Thesis Instructions

Candidates enrolled in the Honors-in-Biology program should begin to write their thesis early in the winter/spring term (introduction, materials and methods) as scheduled with your research supervisor. A rough draft should be completed and given to your research supervisor according to a mutually agreed upon schedule. The department needs a few days lead-time to read theses and vote departmental honors before the Registrar's Deadline for notification of honors at graduation. Two copies should be submitted on standard paper with lasered print.
 
As stated in the Trinity College Catalogue, the bachelor's degree with Honors in Biology is awarded by the department after the candidate has completed senior research, and has submitted a written thesis to the department. Along with the honors student's research advisor, two other faculty will be appointed to each candidate's thesis committee and will sign the accepted thesis. Other members of the department may read each of the theses submitted. The faculty of the department will vote whether or not to accept the theses submitted by honor's candidates. After necessary corrections are made on accepted theses, final copies should be submitted to the department as outlined below. Those theses not accepted for the degree with departmental honors are returned to the candidate. Accepted honor's theses will be bound by the department and deposited in the Trinity College Library, by which act they are deemed to be published, and may be read and cited by anyone in the world.
 
It is necessary that honors theses meet an adequate level of archival quality for acceptance by the College Librarian. Please note that this condition applies to only two copies (one for the main library and the second for the LSC library) and not to additional copies that you may wish to make. The archival requirements are:
 
1. The paper stock must be at least 20 weight and at least 25% rag content bond. Sleazy paper, such as Eaton's Corrasable Bond, on which print or ink might smear, is not acceptable. Each copy should be made on a laserprinter (dot-matrix and ink-jet printers [Stylewriters] are unacceptable). Photocopies (Xerox, etc.) are not acceptable for the body of the paper but may be used for certain figures.
 
2. Use either Times, Palatino, or New Century Schoolbook fonts and a 10- or 12-point size, with 1.5-2 line spacing. Justification of text is optional.
 
3. The title page and committee page must conform to the samples appended at the end of this document.
 
4. Theses should be written in typical scientific style: Title page, Committee page, Abstract page, Introduction, Materials & Methods, Results, Discussion, with or without a separate section entitled, Conclusion. Literature Cited should immediately follow the text of the thesis.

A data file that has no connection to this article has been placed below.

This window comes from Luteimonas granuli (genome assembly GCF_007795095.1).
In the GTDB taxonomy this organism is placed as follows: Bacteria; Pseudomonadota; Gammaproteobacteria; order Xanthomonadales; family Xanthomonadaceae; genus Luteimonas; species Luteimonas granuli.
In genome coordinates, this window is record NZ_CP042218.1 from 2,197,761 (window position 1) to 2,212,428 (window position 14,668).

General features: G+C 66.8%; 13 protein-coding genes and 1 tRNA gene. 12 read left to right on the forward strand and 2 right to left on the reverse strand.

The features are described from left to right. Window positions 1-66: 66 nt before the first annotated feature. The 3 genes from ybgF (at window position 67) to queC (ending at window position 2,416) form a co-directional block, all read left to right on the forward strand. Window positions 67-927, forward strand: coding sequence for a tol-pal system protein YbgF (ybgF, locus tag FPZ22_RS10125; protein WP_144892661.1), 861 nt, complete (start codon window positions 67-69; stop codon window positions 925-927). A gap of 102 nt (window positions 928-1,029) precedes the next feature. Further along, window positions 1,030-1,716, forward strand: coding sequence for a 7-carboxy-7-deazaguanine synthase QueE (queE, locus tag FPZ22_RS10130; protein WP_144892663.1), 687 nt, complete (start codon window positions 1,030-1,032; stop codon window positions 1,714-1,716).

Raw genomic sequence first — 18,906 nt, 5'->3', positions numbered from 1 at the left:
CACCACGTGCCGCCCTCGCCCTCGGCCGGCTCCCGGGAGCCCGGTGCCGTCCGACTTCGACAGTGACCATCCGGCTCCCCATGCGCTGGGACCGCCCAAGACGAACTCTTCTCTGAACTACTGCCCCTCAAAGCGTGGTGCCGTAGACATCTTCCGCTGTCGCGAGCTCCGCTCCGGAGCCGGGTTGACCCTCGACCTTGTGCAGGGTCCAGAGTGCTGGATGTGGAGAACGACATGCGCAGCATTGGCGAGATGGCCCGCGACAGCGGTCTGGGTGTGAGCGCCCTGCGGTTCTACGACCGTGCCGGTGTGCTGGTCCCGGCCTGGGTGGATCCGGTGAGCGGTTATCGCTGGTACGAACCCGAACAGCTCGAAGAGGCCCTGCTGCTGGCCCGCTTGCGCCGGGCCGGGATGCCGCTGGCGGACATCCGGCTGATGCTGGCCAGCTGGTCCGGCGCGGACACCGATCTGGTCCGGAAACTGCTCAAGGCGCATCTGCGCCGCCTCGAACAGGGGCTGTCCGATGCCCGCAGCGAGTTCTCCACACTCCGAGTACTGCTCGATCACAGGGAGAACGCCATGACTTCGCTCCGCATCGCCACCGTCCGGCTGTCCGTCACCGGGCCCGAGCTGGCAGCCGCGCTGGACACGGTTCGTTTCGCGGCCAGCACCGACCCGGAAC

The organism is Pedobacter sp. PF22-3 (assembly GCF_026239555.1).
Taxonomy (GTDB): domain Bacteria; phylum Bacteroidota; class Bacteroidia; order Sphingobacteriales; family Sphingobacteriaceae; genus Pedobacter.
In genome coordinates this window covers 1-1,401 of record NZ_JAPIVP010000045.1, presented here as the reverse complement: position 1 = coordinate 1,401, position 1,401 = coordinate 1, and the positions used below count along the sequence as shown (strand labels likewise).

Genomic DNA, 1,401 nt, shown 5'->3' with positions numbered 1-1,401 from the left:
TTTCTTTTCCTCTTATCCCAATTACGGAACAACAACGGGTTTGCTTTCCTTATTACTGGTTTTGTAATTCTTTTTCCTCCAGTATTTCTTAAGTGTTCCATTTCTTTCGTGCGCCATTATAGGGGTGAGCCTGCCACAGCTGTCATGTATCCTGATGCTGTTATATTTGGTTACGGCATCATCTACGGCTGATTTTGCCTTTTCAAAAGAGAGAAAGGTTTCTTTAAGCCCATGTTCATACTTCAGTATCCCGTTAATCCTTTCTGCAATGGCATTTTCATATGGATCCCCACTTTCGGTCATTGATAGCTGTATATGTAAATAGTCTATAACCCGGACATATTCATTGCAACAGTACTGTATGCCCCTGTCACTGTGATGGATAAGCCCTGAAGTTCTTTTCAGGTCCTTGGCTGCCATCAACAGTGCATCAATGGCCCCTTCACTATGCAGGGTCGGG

5. Thesis Tables and Figures can be included after Literature Cited or intercalated within the text. These are to be given independent Arabic numbers, and ordered as they appear in the text. Each table or figure must be provided with a concise caption or legend (if more needs to be said, do it in in the text or in a line or two at the bottom of the table).
 
6. Figures (photographs, drawings, graphs) can contain the caption on the same page or the caption may be placed on the preceding page, facing the illustration. Write the Figure Number on the top of the reverse side of each figure. Originals are not usually necessary as figures, but use your best products for the library theses. Photographs must be thoroughly washed to remove all hyposulfite, and/or treated with a hyponeutralizer to extend archival life. Commercially produced photographs are usually fine.
 
7. After corrections are made as conditions for acceptance, four copies of theses will be bound and labeled by the department before depositing them in the libraries.  Additional copies could be bound at the expense of the student. Please consider these helpful sytle/editorial tips as you write:
 
a. Italicize genus and species throughout [since this will be in effect a publication, do not underline when you can italicize using a computer]. Families and on up in the taxonomic hierarchy are not italicized or underlined. Even if you use the common name of your organism throughout much of your thesis (e.g., Norway rat), please identify the taxon with its Latin binomial once in the text (Rattus norvegicus (Erxleben)). This can be done by identifying the organism(s) studied in their first usage (e.g., don't just write, "attack on Zostera by Labyrinthula...," rather write, "attack on the marine grass, Zostera, by the net slime mold, Labyrinthula...").
 
b. Some students will use the binomials throughout, as common names do not exist. Botanists often write out the genus the first time it is used in each paragraph (Branchioglossum minutum). Thereafter, in the same paragraph the genus can be properly abbreviated with the first letter and a period (B. minutum, B. prostratum, &c.). Start the next paragraph by once again writing out the full genus, then abbreviate thereafter. Zoological journals do not often follow this style, only writing out the genus once where it first appears in the text. N.b. Even such commonly used abbreviated binomials as E. coli and T. rex should be identified properly (with unabbreviated generic names) the first time they appear in the text.